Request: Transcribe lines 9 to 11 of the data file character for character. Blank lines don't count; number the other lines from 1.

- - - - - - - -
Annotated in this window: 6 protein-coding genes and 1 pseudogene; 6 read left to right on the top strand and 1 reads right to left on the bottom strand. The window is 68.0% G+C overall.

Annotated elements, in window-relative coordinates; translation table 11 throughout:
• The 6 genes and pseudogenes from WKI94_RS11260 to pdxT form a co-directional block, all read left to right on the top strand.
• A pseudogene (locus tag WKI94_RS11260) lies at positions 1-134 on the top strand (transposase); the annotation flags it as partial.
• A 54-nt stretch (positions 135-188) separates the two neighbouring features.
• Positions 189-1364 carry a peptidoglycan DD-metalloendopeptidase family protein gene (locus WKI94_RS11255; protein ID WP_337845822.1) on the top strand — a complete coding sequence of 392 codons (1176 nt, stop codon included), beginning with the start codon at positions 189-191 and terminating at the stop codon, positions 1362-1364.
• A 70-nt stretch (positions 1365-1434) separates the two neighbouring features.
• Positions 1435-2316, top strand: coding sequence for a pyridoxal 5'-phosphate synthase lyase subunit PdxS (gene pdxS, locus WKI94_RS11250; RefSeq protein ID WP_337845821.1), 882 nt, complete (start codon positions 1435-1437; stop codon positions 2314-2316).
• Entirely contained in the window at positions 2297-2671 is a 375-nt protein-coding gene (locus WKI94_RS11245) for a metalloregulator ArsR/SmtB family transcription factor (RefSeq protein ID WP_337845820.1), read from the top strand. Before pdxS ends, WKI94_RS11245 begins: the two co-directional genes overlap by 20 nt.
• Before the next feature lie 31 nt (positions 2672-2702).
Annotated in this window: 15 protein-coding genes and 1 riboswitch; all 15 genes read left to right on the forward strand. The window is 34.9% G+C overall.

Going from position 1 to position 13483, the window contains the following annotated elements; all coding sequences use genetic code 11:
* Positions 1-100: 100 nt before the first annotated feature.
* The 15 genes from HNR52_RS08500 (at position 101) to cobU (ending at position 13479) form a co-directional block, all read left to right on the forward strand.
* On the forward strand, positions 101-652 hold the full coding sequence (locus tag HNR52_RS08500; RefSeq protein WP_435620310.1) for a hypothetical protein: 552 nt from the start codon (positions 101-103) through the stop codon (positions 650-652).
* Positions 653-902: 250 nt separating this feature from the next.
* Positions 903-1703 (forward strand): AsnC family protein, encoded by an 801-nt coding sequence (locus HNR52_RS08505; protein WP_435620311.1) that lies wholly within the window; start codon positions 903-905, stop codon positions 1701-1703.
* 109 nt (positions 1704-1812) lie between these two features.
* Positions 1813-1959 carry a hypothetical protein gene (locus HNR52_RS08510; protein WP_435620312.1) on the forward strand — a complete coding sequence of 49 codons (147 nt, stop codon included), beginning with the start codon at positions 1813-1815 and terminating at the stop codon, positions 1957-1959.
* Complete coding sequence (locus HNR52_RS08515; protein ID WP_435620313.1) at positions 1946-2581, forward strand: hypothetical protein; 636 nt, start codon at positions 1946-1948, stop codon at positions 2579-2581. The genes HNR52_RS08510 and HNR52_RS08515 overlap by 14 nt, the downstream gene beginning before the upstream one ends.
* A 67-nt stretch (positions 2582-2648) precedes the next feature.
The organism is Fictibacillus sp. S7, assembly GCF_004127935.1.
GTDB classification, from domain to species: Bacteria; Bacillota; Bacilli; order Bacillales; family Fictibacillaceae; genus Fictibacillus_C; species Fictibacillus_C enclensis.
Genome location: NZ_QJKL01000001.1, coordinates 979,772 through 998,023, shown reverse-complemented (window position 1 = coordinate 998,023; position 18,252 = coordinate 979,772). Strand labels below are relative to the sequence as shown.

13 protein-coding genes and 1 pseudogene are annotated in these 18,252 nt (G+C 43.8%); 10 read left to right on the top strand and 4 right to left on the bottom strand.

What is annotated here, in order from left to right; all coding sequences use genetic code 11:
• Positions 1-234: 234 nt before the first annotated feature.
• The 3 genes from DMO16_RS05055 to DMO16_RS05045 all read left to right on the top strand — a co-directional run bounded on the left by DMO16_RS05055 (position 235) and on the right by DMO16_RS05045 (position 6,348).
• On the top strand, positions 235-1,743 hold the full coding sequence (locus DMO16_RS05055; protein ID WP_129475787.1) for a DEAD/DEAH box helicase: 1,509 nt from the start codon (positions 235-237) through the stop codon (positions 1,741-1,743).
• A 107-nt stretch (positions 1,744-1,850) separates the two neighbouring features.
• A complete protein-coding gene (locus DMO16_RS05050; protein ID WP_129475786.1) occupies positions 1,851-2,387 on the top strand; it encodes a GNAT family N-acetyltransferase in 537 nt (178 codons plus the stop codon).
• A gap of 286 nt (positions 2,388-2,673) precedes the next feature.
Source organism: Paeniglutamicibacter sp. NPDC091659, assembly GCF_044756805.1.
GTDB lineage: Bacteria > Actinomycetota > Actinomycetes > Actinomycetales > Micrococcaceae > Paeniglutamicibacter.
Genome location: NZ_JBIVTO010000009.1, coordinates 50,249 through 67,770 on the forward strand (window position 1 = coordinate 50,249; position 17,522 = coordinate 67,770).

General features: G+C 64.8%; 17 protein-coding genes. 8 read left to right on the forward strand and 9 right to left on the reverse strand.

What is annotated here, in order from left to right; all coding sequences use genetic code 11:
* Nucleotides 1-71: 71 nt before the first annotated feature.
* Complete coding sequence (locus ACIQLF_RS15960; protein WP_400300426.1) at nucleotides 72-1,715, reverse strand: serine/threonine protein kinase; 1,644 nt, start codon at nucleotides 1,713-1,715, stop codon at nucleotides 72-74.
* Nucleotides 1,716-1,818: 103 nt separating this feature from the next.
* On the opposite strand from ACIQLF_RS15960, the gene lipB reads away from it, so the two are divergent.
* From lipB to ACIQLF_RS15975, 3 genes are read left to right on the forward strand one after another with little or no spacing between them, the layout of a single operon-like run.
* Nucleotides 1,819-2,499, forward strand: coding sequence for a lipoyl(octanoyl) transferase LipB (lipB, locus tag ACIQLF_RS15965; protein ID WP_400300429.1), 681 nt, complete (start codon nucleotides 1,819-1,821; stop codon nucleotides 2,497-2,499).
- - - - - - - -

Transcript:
• Entirely contained in the window at positions 2297-2671 is a 375-nt protein-coding gene (locus WKI94_RS11245) for a metalloregulator ArsR/SmtB family transcription factor (RefSeq protein ID WP_337845820.1), read from the top strand. Before pdxS ends, WKI94_RS11245 begins: the two co-directional genes overlap by 20 nt.
• Before the next feature lie 31 nt (positions 2672-2702).
Annotated in this window: 15 protein-coding genes and 1 riboswitch; all 15 genes read left to right on the forward strand. The window is 34.9% G+C overall.